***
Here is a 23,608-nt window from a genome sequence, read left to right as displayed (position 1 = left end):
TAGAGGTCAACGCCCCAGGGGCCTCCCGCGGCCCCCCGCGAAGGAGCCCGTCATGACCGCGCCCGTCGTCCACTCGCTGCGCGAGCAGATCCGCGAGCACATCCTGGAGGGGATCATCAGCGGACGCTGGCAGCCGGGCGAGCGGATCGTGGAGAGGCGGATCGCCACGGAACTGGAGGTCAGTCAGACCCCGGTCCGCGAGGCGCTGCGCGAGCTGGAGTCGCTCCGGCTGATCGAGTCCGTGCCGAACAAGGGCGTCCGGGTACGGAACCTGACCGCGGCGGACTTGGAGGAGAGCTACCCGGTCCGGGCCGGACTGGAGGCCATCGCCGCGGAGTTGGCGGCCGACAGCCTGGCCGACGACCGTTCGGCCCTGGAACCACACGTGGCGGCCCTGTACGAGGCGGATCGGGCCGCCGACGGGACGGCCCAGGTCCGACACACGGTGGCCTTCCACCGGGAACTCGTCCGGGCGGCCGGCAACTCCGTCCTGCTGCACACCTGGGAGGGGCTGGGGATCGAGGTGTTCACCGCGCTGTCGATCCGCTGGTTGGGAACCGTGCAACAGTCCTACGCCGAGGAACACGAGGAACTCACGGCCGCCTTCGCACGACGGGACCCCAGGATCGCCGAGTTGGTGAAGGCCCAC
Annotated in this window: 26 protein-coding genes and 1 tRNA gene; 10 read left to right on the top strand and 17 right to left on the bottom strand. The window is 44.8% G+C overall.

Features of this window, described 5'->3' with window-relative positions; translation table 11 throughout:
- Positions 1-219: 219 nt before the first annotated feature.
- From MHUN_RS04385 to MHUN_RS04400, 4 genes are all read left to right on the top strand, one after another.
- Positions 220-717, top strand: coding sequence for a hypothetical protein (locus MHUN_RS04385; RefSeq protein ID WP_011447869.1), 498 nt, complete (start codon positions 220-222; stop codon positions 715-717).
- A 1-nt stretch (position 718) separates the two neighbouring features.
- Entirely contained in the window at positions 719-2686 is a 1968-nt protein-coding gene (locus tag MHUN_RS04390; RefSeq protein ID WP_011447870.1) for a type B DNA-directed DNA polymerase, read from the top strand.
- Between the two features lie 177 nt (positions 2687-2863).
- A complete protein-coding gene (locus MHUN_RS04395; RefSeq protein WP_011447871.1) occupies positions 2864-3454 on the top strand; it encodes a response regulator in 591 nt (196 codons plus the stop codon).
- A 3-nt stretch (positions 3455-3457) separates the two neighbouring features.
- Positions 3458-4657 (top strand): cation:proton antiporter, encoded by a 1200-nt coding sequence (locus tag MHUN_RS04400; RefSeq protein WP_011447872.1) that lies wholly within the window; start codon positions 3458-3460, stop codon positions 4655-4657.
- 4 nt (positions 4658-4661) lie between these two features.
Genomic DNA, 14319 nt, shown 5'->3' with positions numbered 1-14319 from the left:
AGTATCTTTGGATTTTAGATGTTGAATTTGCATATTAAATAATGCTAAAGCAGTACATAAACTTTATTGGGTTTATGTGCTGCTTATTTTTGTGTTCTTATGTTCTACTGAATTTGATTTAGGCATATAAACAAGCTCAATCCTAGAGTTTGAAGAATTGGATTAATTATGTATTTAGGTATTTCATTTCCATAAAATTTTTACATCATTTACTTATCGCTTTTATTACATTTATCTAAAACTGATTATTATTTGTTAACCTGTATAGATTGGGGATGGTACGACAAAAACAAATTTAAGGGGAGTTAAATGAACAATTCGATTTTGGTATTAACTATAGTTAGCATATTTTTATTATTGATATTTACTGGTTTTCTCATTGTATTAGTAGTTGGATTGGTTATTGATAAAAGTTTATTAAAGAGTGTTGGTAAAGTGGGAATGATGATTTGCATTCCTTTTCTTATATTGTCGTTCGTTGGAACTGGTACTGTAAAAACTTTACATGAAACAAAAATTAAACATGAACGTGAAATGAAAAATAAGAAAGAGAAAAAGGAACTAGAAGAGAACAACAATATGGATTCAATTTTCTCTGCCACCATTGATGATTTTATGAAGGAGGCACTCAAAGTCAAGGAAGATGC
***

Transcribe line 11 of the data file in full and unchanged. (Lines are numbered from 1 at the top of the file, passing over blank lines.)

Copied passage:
- A complete protein-coding gene (locus MHUN_RS04395; RefSeq protein WP_011447871.1) occupies positions 2864-3454 on the top strand; it encodes a response regulator in 591 nt (196 codons plus the stop codon).